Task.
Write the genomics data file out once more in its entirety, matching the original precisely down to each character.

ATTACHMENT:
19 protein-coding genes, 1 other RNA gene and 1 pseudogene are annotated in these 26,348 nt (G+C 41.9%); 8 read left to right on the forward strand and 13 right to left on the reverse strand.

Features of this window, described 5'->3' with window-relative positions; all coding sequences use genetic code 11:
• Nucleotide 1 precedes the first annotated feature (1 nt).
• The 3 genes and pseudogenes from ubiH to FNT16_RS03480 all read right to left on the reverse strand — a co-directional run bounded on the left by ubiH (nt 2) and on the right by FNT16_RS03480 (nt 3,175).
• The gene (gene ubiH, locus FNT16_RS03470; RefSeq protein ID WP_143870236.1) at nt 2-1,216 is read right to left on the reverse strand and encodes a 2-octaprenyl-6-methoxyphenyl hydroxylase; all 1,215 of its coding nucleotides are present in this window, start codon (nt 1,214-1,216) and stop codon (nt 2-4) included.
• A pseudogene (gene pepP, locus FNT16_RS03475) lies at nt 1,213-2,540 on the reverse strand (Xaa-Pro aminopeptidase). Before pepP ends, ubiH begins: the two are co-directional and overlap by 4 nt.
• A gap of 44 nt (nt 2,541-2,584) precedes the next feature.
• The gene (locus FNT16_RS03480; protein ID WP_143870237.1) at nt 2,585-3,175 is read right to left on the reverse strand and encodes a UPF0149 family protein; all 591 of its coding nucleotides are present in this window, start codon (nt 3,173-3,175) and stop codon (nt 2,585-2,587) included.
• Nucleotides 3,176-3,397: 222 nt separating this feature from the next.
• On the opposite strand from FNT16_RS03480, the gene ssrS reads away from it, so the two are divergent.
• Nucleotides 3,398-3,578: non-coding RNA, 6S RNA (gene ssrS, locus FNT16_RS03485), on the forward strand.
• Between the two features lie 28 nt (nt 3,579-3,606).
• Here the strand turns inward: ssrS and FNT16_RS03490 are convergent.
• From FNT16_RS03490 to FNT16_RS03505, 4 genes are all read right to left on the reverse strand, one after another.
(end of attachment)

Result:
19 protein-coding genes, 1 other RNA gene and 1 pseudogene are annotated in these 26,348 nt (G+C 41.9%); 8 read left to right on the forward strand and 13 right to left on the reverse strand.

Features of this window, described 5'->3' with window-relative positions; all coding sequences use genetic code 11:
• Nucleotide 1 precedes the first annotated feature (1 nt).
• The 3 genes and pseudogenes from ubiH to FNT16_RS03480 all read right to left on the reverse strand — a co-directional run bounded on the left by ubiH (nt 2) and on the right by FNT16_RS03480 (nt 3,175).
• The gene (gene ubiH, locus FNT16_RS03470; RefSeq protein ID WP_143870236.1) at nt 2-1,216 is read right to left on the reverse strand and encodes a 2-octaprenyl-6-methoxyphenyl hydroxylase; all 1,215 of its coding nucleotides are present in this window, start codon (nt 1,214-1,216) and stop codon (nt 2-4) included.
• A pseudogene (gene pepP, locus FNT16_RS03475) lies at nt 1,213-2,540 on the reverse strand (Xaa-Pro aminopeptidase). Before pepP ends, ubiH begins: the two are co-directional and overlap by 4 nt.
• A gap of 44 nt (nt 2,541-2,584) precedes the next feature.
• The gene (locus FNT16_RS03480; protein ID WP_143870237.1) at nt 2,585-3,175 is read right to left on the reverse strand and encodes a UPF0149 family protein; all 591 of its coding nucleotides are present in this window, start codon (nt 3,173-3,175) and stop codon (nt 2,585-2,587) included.
• Nucleotides 3,176-3,397: 222 nt separating this feature from the next.
• On the opposite strand from FNT16_RS03480, the gene ssrS reads away from it, so the two are divergent.
• Nucleotides 3,398-3,578: non-coding RNA, 6S RNA (gene ssrS, locus FNT16_RS03485), on the forward strand.
• Between the two features lie 28 nt (nt 3,579-3,606).
• Here the strand turns inward: ssrS and FNT16_RS03490 are convergent.
• From FNT16_RS03490 to FNT16_RS03505, 4 genes are all read right to left on the reverse strand, one after another.